The smell seems to be another issue for reviewers. They didn't want to go around smelling like self-tanning cream all day, but they said Jergens is just like most other self-tanning products in that it has the typical self-tanner smell (though the newest product reportedly has no smell). Other downsides included burning if applied too close to eyes or on open skin, darkening of the palms or fingers that were used to apply the lotion to the face, and spending too much time and effort before results appear.
Don't be fooled by the word "natural" in the title. "Natural" applies to the shade of color that will shine from your face, not to the ingredients list. After the first ingredient, "water," most of us won't have a clue what the other chem-lab ingredients are:
Water, Ethylhexyl Isononanoate, Glycerin, Ceteareth-20, Dimethicone, Phenyl Trimethicone, Glyceryl Stearate, Erythrulose, Peg-100 Stearate, Tocopheryl Acetate, Stearic Acid, Cetyl Esters Wax, Polyacrylamide, C13-14 Isoparaffin, Laureth-7, Acrylates/C10-30 Alkyl Acrylate Crosspolymer, Aluminum Starch Octenylsuccinate, Methylparaben, Propylparaben, Sodium Hydroxide, DMDM Hydantoin, Fragrance, Caramel, Dihydroxyacetone.
Though all ingredients must be called "safe" according to Cosmetic Ingredient Review before the product is introduced to stores and customers, there are still many causes for concern. Data found at the Environmental Skin Deep Cosmetic Safety Database gives insight into what Jergens won't tell you about their product.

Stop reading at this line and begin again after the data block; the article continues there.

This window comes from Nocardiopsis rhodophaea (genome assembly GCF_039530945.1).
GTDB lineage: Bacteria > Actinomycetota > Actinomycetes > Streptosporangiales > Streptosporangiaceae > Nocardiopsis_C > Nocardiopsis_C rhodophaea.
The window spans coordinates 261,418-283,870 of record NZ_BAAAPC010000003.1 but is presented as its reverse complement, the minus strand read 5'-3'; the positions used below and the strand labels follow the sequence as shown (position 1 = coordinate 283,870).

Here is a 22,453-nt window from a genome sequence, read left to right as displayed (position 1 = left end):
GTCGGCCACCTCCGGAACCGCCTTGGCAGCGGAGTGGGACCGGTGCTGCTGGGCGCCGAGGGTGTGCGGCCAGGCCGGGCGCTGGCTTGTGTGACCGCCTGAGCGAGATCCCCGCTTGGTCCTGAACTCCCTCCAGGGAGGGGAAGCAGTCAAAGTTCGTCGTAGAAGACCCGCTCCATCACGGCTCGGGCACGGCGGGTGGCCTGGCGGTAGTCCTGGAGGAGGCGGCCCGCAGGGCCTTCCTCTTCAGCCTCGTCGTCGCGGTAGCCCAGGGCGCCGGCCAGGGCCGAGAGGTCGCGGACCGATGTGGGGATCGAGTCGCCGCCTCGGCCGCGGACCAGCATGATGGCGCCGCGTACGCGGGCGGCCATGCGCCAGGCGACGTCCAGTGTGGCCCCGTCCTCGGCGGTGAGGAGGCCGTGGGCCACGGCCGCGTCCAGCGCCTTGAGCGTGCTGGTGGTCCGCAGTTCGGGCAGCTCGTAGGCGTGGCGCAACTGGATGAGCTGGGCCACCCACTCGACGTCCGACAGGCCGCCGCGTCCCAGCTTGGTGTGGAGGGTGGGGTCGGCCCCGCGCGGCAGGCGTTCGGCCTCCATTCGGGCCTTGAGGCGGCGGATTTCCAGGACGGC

In Jergens Natural Glow Moisturizer for Face, Ceteareth-20 (fourth ingredient from top) is probably used as a skin penetration enhancer. It is harmful if used near open skin, and showed adverse affects on test animals' nervous and sensory systems.
Peg-100 Stearate is probably used as a cleansing agent in this product. However, the Cosmetic Safety Database gave this ingredient a "moderate to high hazard" (rating of 7 out of 10, with 10 being highest hazard). The Peg-100 Stearate dangers included cancer, developmental/reproductive toxicity, organ system toxicity (non-reproductive), endocrine disruption, with skin or sense organ toxicity hazards suspected.
Tocopheryl Acetate is often used as a skin conditioning agent or an antioxidant. It ranks a 4 on the hazard scale, with warnings about cancer (mutation results on mammalian cells) and there is strong evidence for it being an allergy or immunotoxicity cause (human skin toxicant).
Is the "natural," non-orange, non-streak glow of Jergens Natural Glow Moisturizer for Face worth risking breakouts and enduring the smell? What about the ingredient concerns? With several ingredients known to cause cell mutation or tumors (cancer) and toxicity in reproductive and sensory organs, you should count the cost thoughtfully before you use this product. You may decide to check out some all-natural ingredient self-tanners, or try rubbing on some coconut oil (used for centuries by Polynesians and native Hawaiians as both a sunscreen and a tanning oil) and spend the first sunny day you get in your garden or at the park. Bottles of Jergen's Natural Glow Moisturizers are inexpensive, and often a sample of facial Natural Glow comes with your purchase of body Natural Glow, so you may just decide to put down the money and get a bottle to try for yourself.
© 2010 Jane Grey